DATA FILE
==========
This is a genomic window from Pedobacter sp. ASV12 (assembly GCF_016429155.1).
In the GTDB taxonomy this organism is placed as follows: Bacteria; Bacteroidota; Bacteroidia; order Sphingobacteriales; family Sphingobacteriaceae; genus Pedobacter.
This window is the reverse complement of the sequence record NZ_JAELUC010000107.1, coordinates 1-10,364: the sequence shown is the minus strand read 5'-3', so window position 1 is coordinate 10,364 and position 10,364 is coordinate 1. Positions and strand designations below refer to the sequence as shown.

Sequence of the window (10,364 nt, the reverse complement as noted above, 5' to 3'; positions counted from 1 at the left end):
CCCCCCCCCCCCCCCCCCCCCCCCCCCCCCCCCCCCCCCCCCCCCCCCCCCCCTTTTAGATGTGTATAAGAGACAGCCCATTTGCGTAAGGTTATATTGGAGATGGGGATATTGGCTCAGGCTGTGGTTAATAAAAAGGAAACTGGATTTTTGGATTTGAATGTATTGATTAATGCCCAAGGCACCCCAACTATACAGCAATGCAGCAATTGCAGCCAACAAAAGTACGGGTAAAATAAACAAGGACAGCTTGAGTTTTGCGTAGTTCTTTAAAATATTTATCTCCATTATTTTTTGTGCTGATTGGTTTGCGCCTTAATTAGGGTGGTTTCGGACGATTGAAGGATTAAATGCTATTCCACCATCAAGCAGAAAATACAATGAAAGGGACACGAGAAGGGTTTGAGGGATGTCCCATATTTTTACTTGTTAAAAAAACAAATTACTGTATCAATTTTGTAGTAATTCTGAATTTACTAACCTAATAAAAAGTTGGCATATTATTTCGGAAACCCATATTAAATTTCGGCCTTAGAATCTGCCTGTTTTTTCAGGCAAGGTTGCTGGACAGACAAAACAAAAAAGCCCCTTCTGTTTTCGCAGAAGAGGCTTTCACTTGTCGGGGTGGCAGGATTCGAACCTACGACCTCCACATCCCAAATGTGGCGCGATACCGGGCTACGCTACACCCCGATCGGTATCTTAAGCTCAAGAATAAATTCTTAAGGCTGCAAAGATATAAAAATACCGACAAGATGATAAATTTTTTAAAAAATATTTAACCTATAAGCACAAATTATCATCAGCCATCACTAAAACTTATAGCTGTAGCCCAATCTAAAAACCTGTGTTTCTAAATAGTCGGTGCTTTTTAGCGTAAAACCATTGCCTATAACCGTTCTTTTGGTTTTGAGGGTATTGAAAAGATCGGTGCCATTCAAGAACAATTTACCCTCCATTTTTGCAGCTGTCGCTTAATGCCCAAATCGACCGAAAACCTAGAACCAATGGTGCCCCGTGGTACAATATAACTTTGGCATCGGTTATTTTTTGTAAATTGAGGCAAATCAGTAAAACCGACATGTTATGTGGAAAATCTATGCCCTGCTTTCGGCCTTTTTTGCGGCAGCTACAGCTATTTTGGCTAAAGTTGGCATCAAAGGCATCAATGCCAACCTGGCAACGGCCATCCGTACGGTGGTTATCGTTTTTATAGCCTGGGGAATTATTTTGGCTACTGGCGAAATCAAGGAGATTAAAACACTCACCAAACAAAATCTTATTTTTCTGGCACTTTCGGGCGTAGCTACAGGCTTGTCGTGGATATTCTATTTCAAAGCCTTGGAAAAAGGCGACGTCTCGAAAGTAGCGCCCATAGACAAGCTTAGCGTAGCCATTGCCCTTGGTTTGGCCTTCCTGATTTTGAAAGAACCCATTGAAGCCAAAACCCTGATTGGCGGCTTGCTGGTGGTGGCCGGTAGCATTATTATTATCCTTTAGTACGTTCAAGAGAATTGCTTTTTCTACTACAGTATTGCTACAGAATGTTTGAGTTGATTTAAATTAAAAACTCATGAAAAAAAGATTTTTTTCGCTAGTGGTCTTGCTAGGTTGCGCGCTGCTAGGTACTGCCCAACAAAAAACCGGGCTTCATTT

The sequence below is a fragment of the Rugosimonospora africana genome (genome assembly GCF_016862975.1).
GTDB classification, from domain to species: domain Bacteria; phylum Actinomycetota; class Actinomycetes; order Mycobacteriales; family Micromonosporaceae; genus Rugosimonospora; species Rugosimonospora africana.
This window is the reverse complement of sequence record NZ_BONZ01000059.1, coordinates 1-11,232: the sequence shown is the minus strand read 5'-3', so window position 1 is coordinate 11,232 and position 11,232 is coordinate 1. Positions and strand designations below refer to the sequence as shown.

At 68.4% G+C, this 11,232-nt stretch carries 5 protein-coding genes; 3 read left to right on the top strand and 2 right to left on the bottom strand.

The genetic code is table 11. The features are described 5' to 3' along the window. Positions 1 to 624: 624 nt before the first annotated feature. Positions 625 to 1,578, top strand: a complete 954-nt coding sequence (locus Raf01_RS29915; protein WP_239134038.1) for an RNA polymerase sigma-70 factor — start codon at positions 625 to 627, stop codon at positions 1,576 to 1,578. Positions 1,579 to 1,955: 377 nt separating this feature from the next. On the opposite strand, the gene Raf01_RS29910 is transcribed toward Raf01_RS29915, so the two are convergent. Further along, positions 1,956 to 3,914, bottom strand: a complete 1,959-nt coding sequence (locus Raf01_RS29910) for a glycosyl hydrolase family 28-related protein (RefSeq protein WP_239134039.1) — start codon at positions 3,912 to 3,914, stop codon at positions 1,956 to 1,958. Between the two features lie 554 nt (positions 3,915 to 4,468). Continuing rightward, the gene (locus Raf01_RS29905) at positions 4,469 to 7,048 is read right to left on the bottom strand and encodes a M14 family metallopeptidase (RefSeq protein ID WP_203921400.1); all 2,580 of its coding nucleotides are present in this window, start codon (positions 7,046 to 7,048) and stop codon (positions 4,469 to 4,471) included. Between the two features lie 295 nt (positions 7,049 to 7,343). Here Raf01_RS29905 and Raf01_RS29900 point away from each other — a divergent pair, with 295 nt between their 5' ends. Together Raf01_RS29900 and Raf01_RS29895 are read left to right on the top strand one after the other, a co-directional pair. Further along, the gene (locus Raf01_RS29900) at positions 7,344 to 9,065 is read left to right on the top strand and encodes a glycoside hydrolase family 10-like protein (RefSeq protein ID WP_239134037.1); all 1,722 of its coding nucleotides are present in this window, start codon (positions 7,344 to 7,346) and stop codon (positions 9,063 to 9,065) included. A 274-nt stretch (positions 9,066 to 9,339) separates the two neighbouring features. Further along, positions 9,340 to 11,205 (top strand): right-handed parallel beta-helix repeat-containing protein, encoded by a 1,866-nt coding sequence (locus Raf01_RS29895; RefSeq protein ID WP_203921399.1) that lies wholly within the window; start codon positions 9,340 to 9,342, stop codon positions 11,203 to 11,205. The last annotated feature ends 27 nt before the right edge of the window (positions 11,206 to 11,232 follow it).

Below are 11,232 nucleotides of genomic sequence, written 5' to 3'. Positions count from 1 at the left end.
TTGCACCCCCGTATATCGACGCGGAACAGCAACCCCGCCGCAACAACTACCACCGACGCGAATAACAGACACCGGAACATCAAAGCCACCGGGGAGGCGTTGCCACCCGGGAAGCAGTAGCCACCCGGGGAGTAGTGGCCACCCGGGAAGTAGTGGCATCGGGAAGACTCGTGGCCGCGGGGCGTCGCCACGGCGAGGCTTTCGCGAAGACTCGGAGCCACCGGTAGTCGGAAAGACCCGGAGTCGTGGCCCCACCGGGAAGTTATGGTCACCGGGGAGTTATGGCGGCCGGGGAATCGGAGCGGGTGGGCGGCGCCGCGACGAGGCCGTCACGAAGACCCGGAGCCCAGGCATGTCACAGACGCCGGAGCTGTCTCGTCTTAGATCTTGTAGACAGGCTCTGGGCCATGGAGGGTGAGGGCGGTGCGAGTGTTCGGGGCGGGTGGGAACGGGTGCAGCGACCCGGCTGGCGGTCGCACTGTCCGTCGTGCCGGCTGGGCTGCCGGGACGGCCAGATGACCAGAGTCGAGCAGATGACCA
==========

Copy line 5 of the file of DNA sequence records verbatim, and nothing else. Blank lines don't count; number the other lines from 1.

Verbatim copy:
CCCCCCCCCCCCCCCCCCCCCCCCCCCCCCCCCCCCCCCCCCCCCCCCCCCCCTTTTAGATGTGTATAAGAGACAGCCCATTTGCGTAAGGTTATATTGGAGATGGGGATATTGGCTCAGGCTGTGGTTAATAAAAAGGAAACTGGATTTTTGGATTTGAATGTATTGATTAATGCCCAAGGCACCCCAACTATACAGCAATGCAGCAATTGCAGCCAACAAAAGTACGGGTAAAATAAACAAGGACAGCTTGAGTTTTGCGTAGTTCTTTAAAATATTTATCTCCATTATTTTTTGTGCTGATTGGTTTGCGCCTTAATTAGGGTGGTTTCGGACGATTGAAGGATTAAATGCTATTCCACCATCAAGCAGAAAATACAATGAAAGGGACACGAGAAGGGTTTGAGGGATGTCCCATATTTTTACTTGTTAAAAAAACAAATTACTGTATCAATTTTGTAGTAATTCTGAATTTACTAACCTAATAAAAAGTTGGCATATTATTTCGGAAACCCATATTAAATTTCGGCCTTAGAATCTGCCTGTTTTTTCAGGCAAGGTTGCTGGACAGACAAAACAAAAAAGCCCCTTCTGTTTTCGCAGAAGAGGCTTTCACTTGTCGGGGTGGCAGGATTCGAACCTACGACCTCCACATCCCAAATGTGGCGCGATACCGGGCTACGCTACACCCCGATCGGTATCTTAAGCTCAAGAATAAATTCTTAAGGCTGCAAAGATATAAAAATACCGACAAGATGATAAATTTTTTAAAAAATATTTAACCTATAAGCACAAATTATCATCAGCCATCACTAAAACTTATAGCTGTAGCCCAATCTAAAAACCTGTGTTTCTAAATAGTCGGTGCTTTTTAGCGTAAAACCATTGCCTATAACCGTTCTTTTGGTTTTGAGGGTATTGAAAAGATCGGTGCCATTCAAGAACAATTTACCCTCCATTTTTGCAGCTGTCGCTTAATGCCCAAATCGACCGAAAACCTAGAACCAATGGTGCCCCGTGGTACAATATAACTTTGGCATCGGTTATTTTTTGTAAATTGAGGCAAATCAGTAAAACCGACATGTTATGTGGAAAATCTATGCCCTGCTTTCGGCCTTTTTTGCGGCAGCTACAGCTATTTTGGCTAAAGTTGGCATCAAAGGCATCAATGCCAACCTGGCAACGGCCATCCGTACGGTGGTTATCGTTTTTATAGCCTGGGGAATTATTTTGGCTACTGGCGAAATCAAGGAGATTAAAACACTCACCAAACAAAATCTTATTTTTCTGGCACTTTCGGGCGTAGCTACAGGCTTGTCGTGGATATTCTATTTCAAAGCCTTGGAAAAAGGCGACGTCTCGAAAGTAGCGCCCATAGACAAGCTTAGCGTAGCCATTGCCCTTGGTTTGGCCTTCCTGATTTTGAAAGAACCCATTGAAGCCAAAACCCTGATTGGCGGCTTGCTGGTGGTGGCCGGTAGCATTATTATTATCCTTTAGTACGTTCAAGAGAATTGCTTTTTCTACTACAGTATTGCTACAGAATGTTTGAGTTGATTTAAATTAAAAACTCATGAAAAAAAGATTTTTTTCGCTAGTGGTCTTGCTAGGTTGCGCGCTGCTAGGTACTGCCCAACAAAAAACCGGGCTTCATTT